The following is an excerpt from a samvaad (dialogue) session with Acharya Prashant.
Take life easily, lovingly, playfully, non-seriously.
Seriousness is a disease, the greatest disease of the soul,
and playfulness the greatest health.
Question: Acharya Ji, Pranaam! It is easy to say that don’t take things seriously, this seriousness comes from fear. Even you have said, “Fear is our primary motivator.” And to get work done, fear is often used by others.
But we don’t know any other way of living. How to make sense of what Osho is saying?
Acharya Prashant (AP): I will repeat the quoted lines again.
“Take life easily, lovingly, playfully, non-seriously. Seriousness is a disease, the greatest disease of the soul and playfulness the greatest health.”
What is meant by ‘seriousness’ first of all? It’s important to understand this because another contemporary mystic J. Krishnamurti was a great advocate of this word — ‘seriousness’. He would often say that we need to be very serious. And Osho says, “Seriousness is a disease.”
In fact, Osho has gone on to say that the only thing he doesn’t quite like about J.Krishnamurti is that Krishnamurti is quite serious. We need to understand what these two mean by this word, and why does Osho says, “Seriousness is a great disease. Not only great, the greatest disease of the soul.”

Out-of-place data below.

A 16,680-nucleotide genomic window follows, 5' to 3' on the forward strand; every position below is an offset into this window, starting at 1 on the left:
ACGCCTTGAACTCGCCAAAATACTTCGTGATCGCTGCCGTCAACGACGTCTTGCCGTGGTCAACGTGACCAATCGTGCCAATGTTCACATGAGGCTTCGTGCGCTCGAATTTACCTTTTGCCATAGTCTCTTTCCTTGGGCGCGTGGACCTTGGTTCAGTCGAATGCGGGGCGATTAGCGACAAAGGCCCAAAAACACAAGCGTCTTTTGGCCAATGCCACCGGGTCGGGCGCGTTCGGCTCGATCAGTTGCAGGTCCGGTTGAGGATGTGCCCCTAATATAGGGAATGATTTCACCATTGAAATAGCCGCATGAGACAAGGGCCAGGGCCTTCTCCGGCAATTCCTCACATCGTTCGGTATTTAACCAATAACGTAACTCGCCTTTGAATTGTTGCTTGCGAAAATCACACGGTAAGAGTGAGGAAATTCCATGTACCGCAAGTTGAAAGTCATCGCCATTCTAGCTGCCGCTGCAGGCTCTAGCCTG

Why does he say so?
When Krishnamurti says, ‘Serious’, he means sincere.
He means a particular commitment towards the Truth.
It is in this sense he uses the word ‘serious’.
When he says, “We all need to be very serious in enquiring, in seeking what is going on in the world, he doesn’t mean to suggest that we need to be heavy, or loaded, or gloomy. All he means to communicate is — sincerity.
And ‘sincerity’ means — a certain earnestness, a certain honesty, a certain dedication. It means that you are not divided. It means that if you are saying you want to know, then…